Shahi maintained that she is mentally and physically prepared to climb the mountain. The aspiring mountaineer
requested the government to grant remission on mountaineering fees. BDS President Pinky Gurung expressed hope that the government will help Shahi in her endeavour. "I still remember those tough times when we used to gather in and around the Ratnapark area in the dusk," Gurung recalled on the occasion.



Published By: The Himalayan Times
Date: Monday, March 24, 2014

Khrisna Pandit, a cabbie, handed over a bag, which was left in his taxi (BA 1 JA 4081) by three Polish nationals to Metropolitan Police Circle, Durbarmarg last Wednesday. In charge of the circle, DSP Raj Kumar Silwal contacted the three Polish tourists who were staying at Friend Home Hotel in Jyatha, Thamel, and gave them their bag that contained camera, medicines and other belongings, the same night. Kathmandu Police appreciated Pandit’s honesty. On March 16, a Dutch tourist forgot his bag containing his passport, credit cards, I-Phone, money and other belongings, in Thamel-based Purple Haze Bar. Based on the CCTV footage of the restaurant; Metropolitan Police Circle, Lainchaur, nabbed two persons, who had stolen his bag, four days later on March 20. Such incidents affecting tourists are common in this capital city. In most of the cases, the tourists lose their belongings forever.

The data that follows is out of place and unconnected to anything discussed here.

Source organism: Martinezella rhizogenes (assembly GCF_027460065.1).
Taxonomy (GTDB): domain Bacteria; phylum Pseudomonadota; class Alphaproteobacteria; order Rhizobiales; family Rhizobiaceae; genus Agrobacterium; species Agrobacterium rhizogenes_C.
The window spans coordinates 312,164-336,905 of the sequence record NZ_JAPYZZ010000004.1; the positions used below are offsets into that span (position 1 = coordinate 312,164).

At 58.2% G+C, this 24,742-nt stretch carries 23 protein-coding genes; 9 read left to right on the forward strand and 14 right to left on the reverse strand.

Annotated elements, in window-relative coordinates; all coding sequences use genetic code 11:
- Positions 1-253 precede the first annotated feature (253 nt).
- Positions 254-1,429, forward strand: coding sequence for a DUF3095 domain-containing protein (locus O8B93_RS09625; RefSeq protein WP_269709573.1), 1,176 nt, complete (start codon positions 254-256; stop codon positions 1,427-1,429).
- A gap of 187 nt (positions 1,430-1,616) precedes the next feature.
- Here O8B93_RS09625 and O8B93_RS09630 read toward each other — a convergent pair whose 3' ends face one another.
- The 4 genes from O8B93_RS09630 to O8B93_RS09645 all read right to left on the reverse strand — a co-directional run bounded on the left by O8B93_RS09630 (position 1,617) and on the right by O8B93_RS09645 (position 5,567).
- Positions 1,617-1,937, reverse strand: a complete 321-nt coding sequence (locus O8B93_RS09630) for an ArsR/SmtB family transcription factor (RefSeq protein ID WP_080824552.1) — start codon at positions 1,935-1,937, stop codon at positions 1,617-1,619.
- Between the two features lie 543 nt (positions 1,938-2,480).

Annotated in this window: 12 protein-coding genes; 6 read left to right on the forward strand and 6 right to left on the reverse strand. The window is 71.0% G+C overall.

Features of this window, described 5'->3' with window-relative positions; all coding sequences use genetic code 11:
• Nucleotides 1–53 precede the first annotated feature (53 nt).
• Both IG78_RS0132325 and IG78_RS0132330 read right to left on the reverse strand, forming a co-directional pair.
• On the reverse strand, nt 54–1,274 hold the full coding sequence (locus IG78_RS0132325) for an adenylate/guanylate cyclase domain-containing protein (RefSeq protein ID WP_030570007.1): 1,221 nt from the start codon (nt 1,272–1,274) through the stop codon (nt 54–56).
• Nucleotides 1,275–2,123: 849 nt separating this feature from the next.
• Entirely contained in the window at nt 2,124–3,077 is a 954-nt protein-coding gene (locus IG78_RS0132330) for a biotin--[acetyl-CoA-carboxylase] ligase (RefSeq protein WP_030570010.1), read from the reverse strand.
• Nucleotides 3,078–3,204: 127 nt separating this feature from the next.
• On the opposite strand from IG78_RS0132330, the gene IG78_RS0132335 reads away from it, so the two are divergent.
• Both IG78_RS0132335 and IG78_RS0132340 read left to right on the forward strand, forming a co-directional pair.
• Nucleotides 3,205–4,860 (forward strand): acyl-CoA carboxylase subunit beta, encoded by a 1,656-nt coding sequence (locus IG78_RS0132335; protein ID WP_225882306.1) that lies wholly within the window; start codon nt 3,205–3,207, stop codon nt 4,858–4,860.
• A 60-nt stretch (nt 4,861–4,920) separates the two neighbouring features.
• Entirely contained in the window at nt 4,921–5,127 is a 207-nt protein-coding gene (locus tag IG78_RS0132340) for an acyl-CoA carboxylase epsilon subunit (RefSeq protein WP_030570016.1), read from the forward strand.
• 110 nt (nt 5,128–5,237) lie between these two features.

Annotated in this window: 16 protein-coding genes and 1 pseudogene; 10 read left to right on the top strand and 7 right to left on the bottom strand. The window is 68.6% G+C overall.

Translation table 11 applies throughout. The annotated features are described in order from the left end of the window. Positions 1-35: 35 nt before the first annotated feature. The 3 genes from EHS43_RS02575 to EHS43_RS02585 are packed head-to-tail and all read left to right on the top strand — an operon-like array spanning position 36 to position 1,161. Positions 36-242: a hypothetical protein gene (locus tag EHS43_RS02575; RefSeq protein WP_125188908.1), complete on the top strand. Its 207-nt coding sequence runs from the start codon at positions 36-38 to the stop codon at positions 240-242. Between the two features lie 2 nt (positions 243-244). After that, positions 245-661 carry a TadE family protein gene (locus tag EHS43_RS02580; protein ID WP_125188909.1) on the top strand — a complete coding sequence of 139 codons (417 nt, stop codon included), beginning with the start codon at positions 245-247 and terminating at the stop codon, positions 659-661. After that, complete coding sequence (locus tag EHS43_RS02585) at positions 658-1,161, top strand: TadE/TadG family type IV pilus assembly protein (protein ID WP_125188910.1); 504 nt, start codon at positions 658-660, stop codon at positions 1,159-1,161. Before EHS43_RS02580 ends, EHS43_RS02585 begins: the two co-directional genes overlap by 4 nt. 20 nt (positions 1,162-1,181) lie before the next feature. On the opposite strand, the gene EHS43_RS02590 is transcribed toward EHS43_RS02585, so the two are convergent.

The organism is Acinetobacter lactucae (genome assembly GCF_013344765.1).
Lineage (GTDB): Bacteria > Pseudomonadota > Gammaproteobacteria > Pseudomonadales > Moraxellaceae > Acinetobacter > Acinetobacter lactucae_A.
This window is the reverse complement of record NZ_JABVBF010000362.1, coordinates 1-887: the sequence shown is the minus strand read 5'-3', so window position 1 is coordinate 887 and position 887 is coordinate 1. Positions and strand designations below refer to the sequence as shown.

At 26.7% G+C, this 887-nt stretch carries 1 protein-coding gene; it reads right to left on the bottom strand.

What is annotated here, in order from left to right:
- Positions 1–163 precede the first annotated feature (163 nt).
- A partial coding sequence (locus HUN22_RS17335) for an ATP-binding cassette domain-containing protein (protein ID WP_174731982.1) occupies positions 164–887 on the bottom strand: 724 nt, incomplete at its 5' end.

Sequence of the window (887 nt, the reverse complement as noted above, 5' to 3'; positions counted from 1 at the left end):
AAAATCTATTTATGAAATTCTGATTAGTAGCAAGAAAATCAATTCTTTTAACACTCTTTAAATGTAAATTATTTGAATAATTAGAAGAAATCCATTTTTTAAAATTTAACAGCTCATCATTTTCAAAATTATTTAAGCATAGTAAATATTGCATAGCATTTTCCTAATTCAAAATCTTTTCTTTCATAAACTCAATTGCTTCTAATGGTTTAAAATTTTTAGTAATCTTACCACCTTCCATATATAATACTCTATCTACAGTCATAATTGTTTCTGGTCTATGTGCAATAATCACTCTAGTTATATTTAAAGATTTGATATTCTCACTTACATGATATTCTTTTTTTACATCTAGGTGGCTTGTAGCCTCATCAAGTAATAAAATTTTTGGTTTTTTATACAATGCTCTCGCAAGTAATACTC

According to Tourist Police Unit, Bhrikutimandap more than 340 cases were of lost / missing property out of 625 complaints registered throughout the country so far this fiscal. In 2012-13 / 769 complaints of the total complaints registered from mid July to mid March of 2013 -14, cases of missing or lost property is followed by theft (209), fraud / cheating (27), robbery (12) and pick pocketing (12), among others. Lost or stolen passports, cards, money, and camera, mobile, I –phone and driving licences, among others, are frequent complaints registered at the office.